A look at what's going on in Trinidad, on H Street, and in the larger area north of Capitol Hill.
Thursday, May 23, 2013
Interesting New iPad App: Sensual Cultures
A screenshot from the app
A Twitter follower sent me a link to this intriguing new iPad application Sensual Cultures aimed at hearing people who would like to know more about their Deaf neighbors, and how to interact with them positively. The app was made by a Gallaudet graduate.
The creator describes it thus:
A visual guide to cross-cultural conflicts on how cultures value sight, touch, and sound with the focus on Deaf and hearing people! Sensual Cultures come loaded with case studies (videos) showing the conflicts in “real-time” on H Street NE, an artsy corner in Washington DC. (Well, if you’ve just met a deaf person… this app is for you!)
Unfortunately, I don't have an iPad, so I can't personally try it out. It does look interesting, and it's free. Download it, try it out, and report back.
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Sounds (yeah) good. I have a very little bit of ASL knowledge from my days in Girl Scouts, and a lot of Gallaudet students living around me. It's not too much to ask that people undertake basic non-verbal communication with their deaf neighbors (pointing, writing things when possible, typing something into a phone so both of you know what you're saying), and learning a few signs is easy! They're always impressed when I give them an ASL "thank you" if they hold the door for me or whatnot ("thank you" is holding a flat palm, knuckles and thumb out, to your chin and bringing it down: http://www.youtube.com/watch?v=WEtHSsDpb0c). If they start to sign at me in earnest after the pleasantries I know, I simply give them a "no" and shrug: http://lifeprint.com/asl101/pages-signs/n/no.htm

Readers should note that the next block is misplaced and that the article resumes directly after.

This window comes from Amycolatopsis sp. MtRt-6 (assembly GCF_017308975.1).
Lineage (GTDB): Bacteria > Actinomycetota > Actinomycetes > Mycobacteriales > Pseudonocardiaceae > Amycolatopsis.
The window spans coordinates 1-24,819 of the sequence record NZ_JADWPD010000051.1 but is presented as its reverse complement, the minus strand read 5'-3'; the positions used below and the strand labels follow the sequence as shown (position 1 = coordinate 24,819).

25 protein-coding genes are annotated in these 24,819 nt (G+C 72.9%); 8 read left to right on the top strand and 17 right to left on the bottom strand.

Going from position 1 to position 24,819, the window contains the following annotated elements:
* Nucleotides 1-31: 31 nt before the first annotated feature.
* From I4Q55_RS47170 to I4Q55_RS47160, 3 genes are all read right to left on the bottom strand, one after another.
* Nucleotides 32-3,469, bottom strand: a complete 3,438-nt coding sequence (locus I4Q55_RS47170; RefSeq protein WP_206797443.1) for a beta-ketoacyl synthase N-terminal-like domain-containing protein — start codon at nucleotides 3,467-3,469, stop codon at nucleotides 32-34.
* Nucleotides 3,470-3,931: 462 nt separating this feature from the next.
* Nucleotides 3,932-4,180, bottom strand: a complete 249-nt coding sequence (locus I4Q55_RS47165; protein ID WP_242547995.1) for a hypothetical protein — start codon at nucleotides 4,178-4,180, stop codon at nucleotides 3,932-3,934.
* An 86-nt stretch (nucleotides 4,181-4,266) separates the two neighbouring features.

But an app helps. A lack of hearing or sight shouldn't exclude people from everyday life. Something like this helps deaf/blind/sensory impaired people participate with us "normal" people with minimal disruption. After all, someone with a sensory deficit is likely just as smart and capable as anyone else, they just need to communicate and experience a little differently. Our most brilliant accountant at work can't see his hand in front of his face without a magnifying glass...he's still the most brilliant accountant I've ever met, and I will rely on his expertise when necessary, even if I have to print things 3x larger for him. :)
This is cool!
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